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Billie Eilish Opened Up About Living With Tourette Syndrome While Being In The Spotlight

Musician Billie Eilish is a pure delight.

She recently sat down with Ellen to talk about the weirdness of fame, her fans, and a topic that she hadn't discussed before: her Tourette Syndrome.

Having a disorder in the public eye can be hard — but for Billie, having it out in the open turned out to be a great thing.

Her interview with Ellen started pretty normally.

YouTube | TheEllenShow

Before they dove into the deep stuff, Ellen asked Billie about her high-profile fans.

And she means high profile. Among Billie's admirers are Julia Roberts, Sam Smith, Thom York, and Dave Grohl.

In fact, Dave Grohl was in the audience.

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Billie said having fans in them was "unreal."

"I don't know, I feel like, recently I've met a lot of people that my parents grew up as fans of. You know? That's no disrespect to your age...Dave," she joked.

She also met up with Stella McCartney.

While talking with the famed designer, Billie had a wild encounter.

"I was even in a meeting with Stella McCartney, and she FaceTimed her dad, which is Paul McCartney."

Oh no big deal, just FaceTiming with Paul McCartney.

She interrupted her story for a quick second.

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"You know my mom cried. My dad cried. Your eyes are so beautiful."

Honestly, if I was sitting in front of Ellen, I'd probably interrupt my own story to compliment her, too.

Continuing her story, she said another famous face freaked her out.

Instagram | @melaniecmusic

While Paul McCartney was a big deal, the bigger deal was Mel C, aka Sporty Spice.

Billie, who is 17, originally thought that the Spice Girls was just a fictional band from the movie, Spice World.


Then Ellen asked about her Tourette's.

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"You spoke about something that I think is really important and brave, that you didn't intend to speak about."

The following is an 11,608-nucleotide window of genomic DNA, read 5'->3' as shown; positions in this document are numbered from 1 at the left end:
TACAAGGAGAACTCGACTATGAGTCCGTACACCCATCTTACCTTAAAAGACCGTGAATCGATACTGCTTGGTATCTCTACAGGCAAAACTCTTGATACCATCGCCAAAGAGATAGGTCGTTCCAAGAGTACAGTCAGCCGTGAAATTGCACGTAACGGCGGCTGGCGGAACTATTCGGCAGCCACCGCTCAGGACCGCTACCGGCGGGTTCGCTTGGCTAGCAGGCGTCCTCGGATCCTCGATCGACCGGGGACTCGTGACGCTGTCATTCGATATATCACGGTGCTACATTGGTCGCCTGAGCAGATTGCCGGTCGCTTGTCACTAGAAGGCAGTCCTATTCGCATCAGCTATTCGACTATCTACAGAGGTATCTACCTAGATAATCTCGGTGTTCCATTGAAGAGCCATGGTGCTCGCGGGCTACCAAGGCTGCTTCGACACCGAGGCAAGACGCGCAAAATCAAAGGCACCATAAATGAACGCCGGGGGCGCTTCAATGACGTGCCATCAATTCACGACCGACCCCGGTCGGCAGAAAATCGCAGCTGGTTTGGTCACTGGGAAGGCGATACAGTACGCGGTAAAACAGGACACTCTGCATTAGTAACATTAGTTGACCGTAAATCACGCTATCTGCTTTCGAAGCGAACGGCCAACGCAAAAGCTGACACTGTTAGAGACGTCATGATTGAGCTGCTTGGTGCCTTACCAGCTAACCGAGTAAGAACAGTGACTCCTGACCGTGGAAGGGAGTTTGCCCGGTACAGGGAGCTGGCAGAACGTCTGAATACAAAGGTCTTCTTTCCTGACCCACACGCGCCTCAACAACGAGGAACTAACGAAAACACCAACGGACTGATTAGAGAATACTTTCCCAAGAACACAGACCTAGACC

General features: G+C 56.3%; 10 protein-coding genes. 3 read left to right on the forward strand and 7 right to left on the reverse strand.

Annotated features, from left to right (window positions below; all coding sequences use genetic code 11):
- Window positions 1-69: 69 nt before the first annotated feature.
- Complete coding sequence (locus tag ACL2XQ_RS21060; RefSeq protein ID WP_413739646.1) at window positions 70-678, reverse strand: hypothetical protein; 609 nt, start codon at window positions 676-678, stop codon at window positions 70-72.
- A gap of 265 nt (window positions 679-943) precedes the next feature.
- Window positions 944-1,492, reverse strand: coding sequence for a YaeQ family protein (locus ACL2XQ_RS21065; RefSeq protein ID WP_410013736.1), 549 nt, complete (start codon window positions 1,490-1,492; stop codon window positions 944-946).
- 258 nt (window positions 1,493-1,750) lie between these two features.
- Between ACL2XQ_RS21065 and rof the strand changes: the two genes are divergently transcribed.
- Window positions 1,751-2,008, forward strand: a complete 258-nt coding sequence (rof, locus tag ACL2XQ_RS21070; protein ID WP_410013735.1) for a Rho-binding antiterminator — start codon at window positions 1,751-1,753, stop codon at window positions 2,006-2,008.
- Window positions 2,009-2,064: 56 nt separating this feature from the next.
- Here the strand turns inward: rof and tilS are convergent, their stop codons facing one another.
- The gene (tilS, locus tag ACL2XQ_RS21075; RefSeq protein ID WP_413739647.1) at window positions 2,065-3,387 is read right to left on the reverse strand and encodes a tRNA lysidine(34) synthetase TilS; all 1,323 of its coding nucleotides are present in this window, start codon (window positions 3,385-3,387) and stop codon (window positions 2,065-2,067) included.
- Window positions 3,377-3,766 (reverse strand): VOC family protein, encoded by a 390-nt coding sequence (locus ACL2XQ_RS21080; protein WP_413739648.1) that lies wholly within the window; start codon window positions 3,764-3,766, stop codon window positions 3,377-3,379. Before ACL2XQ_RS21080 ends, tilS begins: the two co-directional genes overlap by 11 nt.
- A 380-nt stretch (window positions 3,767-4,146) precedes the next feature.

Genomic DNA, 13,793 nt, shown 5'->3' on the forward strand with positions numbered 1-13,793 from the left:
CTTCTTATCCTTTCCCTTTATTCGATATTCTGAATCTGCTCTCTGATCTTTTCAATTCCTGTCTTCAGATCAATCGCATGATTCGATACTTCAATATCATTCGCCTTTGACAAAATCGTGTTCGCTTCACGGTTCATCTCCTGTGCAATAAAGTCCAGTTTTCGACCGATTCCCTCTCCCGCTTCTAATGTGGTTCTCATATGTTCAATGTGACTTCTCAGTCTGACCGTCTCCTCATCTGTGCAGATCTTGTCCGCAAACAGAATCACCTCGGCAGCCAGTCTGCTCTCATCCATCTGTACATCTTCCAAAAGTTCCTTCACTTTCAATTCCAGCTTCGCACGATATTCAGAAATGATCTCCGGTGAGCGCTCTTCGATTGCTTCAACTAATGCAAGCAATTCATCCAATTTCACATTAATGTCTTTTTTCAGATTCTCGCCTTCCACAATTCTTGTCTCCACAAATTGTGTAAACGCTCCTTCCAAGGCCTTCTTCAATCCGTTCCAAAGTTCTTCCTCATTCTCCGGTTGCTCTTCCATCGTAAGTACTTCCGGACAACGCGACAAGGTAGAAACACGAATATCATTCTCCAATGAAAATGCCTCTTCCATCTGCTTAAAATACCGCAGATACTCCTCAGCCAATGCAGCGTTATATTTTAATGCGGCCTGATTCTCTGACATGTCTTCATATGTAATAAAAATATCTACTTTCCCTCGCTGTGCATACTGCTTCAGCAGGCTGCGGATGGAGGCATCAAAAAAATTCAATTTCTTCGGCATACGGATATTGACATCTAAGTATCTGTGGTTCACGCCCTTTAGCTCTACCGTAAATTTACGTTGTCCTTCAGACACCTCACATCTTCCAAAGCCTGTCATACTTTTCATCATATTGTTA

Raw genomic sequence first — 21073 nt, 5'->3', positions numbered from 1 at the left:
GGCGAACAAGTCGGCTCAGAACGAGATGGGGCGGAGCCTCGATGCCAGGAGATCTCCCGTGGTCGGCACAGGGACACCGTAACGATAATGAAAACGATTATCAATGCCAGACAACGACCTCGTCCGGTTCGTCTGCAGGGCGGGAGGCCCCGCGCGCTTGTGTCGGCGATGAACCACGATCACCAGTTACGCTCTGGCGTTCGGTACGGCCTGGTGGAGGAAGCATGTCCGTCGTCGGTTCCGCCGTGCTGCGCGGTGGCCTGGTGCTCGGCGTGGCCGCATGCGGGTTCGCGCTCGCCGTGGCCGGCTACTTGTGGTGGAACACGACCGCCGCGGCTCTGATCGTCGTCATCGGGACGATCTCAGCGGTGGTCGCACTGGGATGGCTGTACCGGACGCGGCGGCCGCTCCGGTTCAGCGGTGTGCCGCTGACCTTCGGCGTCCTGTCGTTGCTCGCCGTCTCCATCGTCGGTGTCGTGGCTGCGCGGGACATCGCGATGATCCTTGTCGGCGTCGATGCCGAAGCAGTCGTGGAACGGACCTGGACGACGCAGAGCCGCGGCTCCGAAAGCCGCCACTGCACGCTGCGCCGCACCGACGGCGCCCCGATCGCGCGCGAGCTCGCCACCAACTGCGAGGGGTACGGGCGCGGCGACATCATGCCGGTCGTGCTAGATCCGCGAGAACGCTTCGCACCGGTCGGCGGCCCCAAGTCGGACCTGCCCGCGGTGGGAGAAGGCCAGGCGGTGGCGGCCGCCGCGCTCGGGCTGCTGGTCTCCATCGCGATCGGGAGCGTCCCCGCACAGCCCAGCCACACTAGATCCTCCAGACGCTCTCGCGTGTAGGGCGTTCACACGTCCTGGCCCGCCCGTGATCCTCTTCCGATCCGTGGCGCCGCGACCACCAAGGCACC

Ellen said that Billie was amazing for speaking about having it, as it takes away some of the stigma surrounding it.

Billie has had Tourette Syndrome her whole life.

Instagram | @wherearetheavocados

Tourette Syndrome (more commonly known as Tourette's to many of us) is a neurological disorder.

Basically, it creates involuntary tics in your motor functions. For many, the motor tics are also accompanied by verbal ones, too.

Everyone around her knows about it.

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For her family and friends, it's just another part of Billie.

For Billie, it's something she didn't want everyone to know. Not because she was ashamed, but because she didn't want to be defined by it.

She didn't talk about it before.

Instagram | @wherearetheavocados

i"I just never said anything, because I didn't want — I didn't want that to define who I was."

She didn't want to be known as the "artist with Tourette's." She just wanted to be Billie.

She has ways of keeping it in control when she needs to.

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For pre-recorded interviews, she'll hold her composure while she's on camera, talking.

When the interviewer is asking the question, she can relax and allow her tics to do as they please. This saves her from having to hold it together all the time.

During one interview, the tics came out.

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Unlike previous interviews, this one didn't cut away from her during the interviewer's questions. She was on camera the entire time.

So everyone saw her Tourette's on full display, but with no context for them.

People started making videos about it immediately.

YouTube | Billie Eilish

They thought she was being funny.

"There was tons of compilations, like 'This is so funny that Billie did this facial expression!' When really it's just a bunch of tics."

Ellen praised her for opening up.

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"I'm sure a lot of people have that. Look at where you are. Look at what you, you know, have accomplished.

And you haven't let that even make you feel, you know, that there's something wrong with it. 'Cause there's not, it's just a part of who you are."

Billie's fans responded positively, too.

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"I think I also really learned that a lot of my fans have it. Which made me feel, kind of more at home with saying it."

Acceptance and not feeling alone are so important in any journey.

Seeing themselves made them feel better.

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"And also, I felt like there was a connection there.

I felt like when I said that, there were kids posting and being like, 'Oh my God! I've always had this! Now she has it, and she's who I can look up to with it.'"